(Editor’s note: UIU Hall of Fame football player Mike Eischeid ’63 attended the NFL Oakland Raiders 50-Year Anniversary Reunion of the 1967 Super Bowl team in October 2017. The following story is republished with permission of Fayette County Newspapers. The article was written by former UIU faculty member and current Fayette County Newspapers sports editor Jerry Wadian.)
Both Fayette and West Union, Iowa, have a claim to Mike Eischeid, but so does the National Football League (NFL).
Eischeid, a graduate of Fayette High School and Upper Iowa University, currently lives in West Union. However, he also spent the best part of 11 years in the NFL, where he went from being cut four times to playing in three Super Bowls.
Last Thursday (October 19, 2017) Eischeid was back at the scene of his first NFL game, The Oakland Coliseum, for a 50-Year Anniversary reunion of the 1967 Super Bowl II Oakland team that lost to Green Bay, 33-14.
“It was a fantastic experience!” he exclaimed. “We had 23 teammates who were able to come and celebrate against our archrivals, the Kansas City Chiefs, and we won, 31-30, on a touchdown on the final play of the game.”
Among the 23 teammates returning was a then obscure assistant coach by the name of John Madden. Of course, Madden went on to coach Oakland to numerous conference titles and a 1976 Super Bowl victory. Later, Madden became a premier broadcaster, who lent his name and expertise to the most famous NFL video game of all time.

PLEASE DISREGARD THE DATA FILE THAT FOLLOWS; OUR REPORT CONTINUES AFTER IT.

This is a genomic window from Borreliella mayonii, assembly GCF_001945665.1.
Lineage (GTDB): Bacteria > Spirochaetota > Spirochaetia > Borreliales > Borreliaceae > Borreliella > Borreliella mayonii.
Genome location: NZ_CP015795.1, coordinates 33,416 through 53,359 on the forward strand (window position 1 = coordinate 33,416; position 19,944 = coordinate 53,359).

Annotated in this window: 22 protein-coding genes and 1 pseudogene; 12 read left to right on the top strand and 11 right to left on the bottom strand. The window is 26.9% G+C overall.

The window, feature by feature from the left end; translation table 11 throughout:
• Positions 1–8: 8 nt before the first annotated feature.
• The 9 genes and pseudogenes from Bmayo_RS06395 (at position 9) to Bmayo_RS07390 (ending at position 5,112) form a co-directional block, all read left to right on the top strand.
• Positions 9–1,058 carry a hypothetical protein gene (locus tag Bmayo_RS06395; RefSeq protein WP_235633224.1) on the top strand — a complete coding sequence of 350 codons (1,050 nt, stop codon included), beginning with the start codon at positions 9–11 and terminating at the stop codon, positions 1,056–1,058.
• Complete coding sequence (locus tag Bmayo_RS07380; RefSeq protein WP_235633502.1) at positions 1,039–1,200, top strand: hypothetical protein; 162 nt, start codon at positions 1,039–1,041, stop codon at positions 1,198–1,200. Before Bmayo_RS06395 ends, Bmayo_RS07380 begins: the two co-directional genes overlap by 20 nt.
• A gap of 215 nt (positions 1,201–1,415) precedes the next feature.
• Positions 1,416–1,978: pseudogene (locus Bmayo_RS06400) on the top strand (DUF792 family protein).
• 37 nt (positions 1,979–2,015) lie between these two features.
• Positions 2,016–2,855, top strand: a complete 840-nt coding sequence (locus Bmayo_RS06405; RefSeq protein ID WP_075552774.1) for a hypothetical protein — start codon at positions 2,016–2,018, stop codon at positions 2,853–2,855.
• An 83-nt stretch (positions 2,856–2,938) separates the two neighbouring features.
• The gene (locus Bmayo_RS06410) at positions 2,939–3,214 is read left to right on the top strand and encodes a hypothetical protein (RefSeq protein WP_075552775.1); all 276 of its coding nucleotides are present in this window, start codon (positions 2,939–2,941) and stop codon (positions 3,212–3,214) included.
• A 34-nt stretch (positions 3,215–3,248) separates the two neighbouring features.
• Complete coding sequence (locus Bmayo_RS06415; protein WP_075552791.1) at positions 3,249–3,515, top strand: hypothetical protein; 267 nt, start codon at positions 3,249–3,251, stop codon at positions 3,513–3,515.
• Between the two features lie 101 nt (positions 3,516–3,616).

The reunion sparked a lot of memories for Eischeid, including a road to the NFL that wasn’t exactly a smooth one.
Born in Orange City, Mike followed his football-coaching father, ending up in Fayette where “Eb” Eischeid became head coach, athletic director, and a school legend.
“I started as a QB at UIU but was moved to defense,” the younger Eischeid recalled.
“When your dad moves you to defense, you know you’re probably not really a quarterback,” laughed the only Peacock to ever play in an NFL game.
Eischeid kicked for Upper Iowa, both as a punter and on field goals. After graduating in 1966, Mike hooked up with Norm Van Brocklin’s Minnesota Vikings, where he spent the first year on we now call the taxi squad. The next year, the punter broke a leg in the third exhibition game and was cut.
So, he taught at Wellsburg, Iowa, for a year.
“I still thought that I could play in the NFL, so I contacted several teams,” Eischeid said.
That’s when the northeast Iowan met another NFL legend, George “Pappa Bear” Halas, owner and coach of the Chicago Bears, who put Eischeid on the taxi squad. The following year, Bear kicker Bobby Joe Green had surgery during camp, and the Upper Iowa graduate was an effective replacement.